Series: The Felix Chronicles #2
on May 18, 2016
Genres: Young Adult, Fantasy, Social Issues
Format: ARC, Kindle Edition
Source: Review Copy
Felix and Allison return from winter break with hopes of settling into the comfortable rhythms of college life only to find Portland College hasn’t escaped the wave of senseless violence sweeping across the land, from the malls of Minnesota to a small town in northern Maine. Amidst the chaos, a political movement rises, fueled by the turmoil threatening to tear the country apart.
As the public’s discontent reaches a final tipping point, a new hope emerges from an unexpected figure, a man offering the promise of peace and security—the prospect of ‘freedom from fear’. When the line that separates allies from enemies blurs and good and evil becomes a matter of perspective, Felix must make a choice.
But as the gears of a 2,000-year-old prophecy grind inexorably to the future, can Felix choose his own path, or is free will as illusory as the salvation promised by a man destined to set the world aflame?
Five Days in January by R.T. Lowe is just as thrilling and gripping as its predecessor, The Felix Chronicles: Freshman, and it only takes about half the pages to accomplish this.
With a much smaller book, Lowe comes back to this second installment with the same enthusiasm and attention to detail that made Freshman so great, a feat that many sequels can’t achieve. It remains fast-paced but detailed fully, never leaving you in the dark, but always leaving you surprised. Five Days in January knows how to make itself a sequel that leaves readers begging for the next installment, and it all has to do with Lowe’s wonderful ability to write realistically about currently world issues – mass shootings, government mistrust, a growing (and seemingly neverending) trend towards public violence – and still add the fantasy twist to Felix & Co.’s story that makes for an imaginative read.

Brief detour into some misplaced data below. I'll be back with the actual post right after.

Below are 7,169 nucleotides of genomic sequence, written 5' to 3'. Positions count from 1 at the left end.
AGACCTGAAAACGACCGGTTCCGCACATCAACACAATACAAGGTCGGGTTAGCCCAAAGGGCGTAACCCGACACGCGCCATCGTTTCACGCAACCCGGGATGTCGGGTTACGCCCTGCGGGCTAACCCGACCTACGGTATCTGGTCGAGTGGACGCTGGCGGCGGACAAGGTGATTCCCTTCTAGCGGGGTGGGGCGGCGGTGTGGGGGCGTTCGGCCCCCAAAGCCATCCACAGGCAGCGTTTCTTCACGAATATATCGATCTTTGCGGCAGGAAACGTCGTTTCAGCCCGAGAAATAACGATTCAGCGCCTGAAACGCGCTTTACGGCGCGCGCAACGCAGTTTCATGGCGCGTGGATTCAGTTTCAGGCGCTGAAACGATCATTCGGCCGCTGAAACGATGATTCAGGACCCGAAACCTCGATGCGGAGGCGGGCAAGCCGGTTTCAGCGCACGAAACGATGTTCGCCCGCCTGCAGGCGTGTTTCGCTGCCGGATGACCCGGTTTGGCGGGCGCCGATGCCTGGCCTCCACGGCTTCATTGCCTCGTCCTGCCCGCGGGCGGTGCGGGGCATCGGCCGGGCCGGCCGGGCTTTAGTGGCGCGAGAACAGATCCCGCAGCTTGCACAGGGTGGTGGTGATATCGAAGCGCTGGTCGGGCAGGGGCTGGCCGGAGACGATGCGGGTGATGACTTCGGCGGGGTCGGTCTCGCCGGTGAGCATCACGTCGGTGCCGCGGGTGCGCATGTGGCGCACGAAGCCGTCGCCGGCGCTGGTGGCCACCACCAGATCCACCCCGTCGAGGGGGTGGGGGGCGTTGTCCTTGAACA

In Freshman, Lowe delivered to readers a set of fleshed out characters that were easy to get to know, but still mysterious enough to leave a few unanswered questions. In Five Days in January, these characters are expanded upon, often answering previous questions but raising just as many new ones to take their place. I love that I still have so much to learn about Felix, Allison, and the rest of the gang two novels in. It’s like getting to know real people and not just characters on a page.
The action in the novel is really heart-pounding, but I found the View Spoiler »mall shooting scene involving Lucas’s brother « Hide Spoiler to be one of the most terrifying, if only because of real-world connections. I could truly feel the terror and despair of the characters trapped inside, and it was a scene that honestly made me put the novel down for a bit and take a few breaths.
Once again, Five Days in January is a violent book, and should be entered into with a bit of caution if, as a reader, you find violence and gore a bit hard to handle emotionally. Once again, it’s not a negative on the novel itself, just a “Caution: Watch Your Step” sign.
And I still love the interactions between Felix and Allison, through it all. Despite the human, non-human, and semi-human monsters of Five Days in January, there’s just something about these two that just makes it all okay. There’s nothing like going through some crazy world changes with your best friend.
Honestly, I’m just eagerly awaiting the next book and can’t wait to see what Lowe has in store!